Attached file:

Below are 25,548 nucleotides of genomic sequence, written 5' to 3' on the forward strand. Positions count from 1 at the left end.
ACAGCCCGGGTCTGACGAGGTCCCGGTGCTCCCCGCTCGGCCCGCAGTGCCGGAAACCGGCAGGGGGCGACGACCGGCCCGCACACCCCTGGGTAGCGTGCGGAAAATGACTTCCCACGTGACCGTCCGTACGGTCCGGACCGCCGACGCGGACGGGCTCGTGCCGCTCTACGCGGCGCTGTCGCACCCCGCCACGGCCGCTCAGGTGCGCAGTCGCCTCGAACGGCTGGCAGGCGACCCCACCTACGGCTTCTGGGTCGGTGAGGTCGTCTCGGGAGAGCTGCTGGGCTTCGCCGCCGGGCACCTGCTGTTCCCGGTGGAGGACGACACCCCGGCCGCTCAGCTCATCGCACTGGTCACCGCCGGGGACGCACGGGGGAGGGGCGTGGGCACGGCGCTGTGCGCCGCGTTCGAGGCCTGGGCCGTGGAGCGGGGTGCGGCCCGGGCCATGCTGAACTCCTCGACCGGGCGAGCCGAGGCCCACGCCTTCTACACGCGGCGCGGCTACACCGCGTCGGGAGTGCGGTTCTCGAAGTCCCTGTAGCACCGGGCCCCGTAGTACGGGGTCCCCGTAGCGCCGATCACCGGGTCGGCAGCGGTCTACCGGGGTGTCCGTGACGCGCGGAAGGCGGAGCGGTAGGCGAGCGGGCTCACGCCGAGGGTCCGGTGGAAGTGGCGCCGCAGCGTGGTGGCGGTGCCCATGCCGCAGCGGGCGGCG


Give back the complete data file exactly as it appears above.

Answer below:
Below are 25,548 nucleotides of genomic sequence, written 5' to 3' on the forward strand. Positions count from 1 at the left end.
ACAGCCCGGGTCTGACGAGGTCCCGGTGCTCCCCGCTCGGCCCGCAGTGCCGGAAACCGGCAGGGGGCGACGACCGGCCCGCACACCCCTGGGTAGCGTGCGGAAAATGACTTCCCACGTGACCGTCCGTACGGTCCGGACCGCCGACGCGGACGGGCTCGTGCCGCTCTACGCGGCGCTGTCGCACCCCGCCACGGCCGCTCAGGTGCGCAGTCGCCTCGAACGGCTGGCAGGCGACCCCACCTACGGCTTCTGGGTCGGTGAGGTCGTCTCGGGAGAGCTGCTGGGCTTCGCCGCCGGGCACCTGCTGTTCCCGGTGGAGGACGACACCCCGGCCGCTCAGCTCATCGCACTGGTCACCGCCGGGGACGCACGGGGGAGGGGCGTGGGCACGGCGCTGTGCGCCGCGTTCGAGGCCTGGGCCGTGGAGCGGGGTGCGGCCCGGGCCATGCTGAACTCCTCGACCGGGCGAGCCGAGGCCCACGCCTTCTACACGCGGCGCGGCTACACCGCGTCGGGAGTGCGGTTCTCGAAGTCCCTGTAGCACCGGGCCCCGTAGTACGGGGTCCCCGTAGCGCCGATCACCGGGTCGGCAGCGGTCTACCGGGGTGTCCGTGACGCGCGGAAGGCGGAGCGGTAGGCGAGCGGGCTCACGCCGAGGGTCCGGTGGAAGTGGCGCCGCAGCGTGGTGGCGGTGCCCATGCCGCAGCGGGCGGCG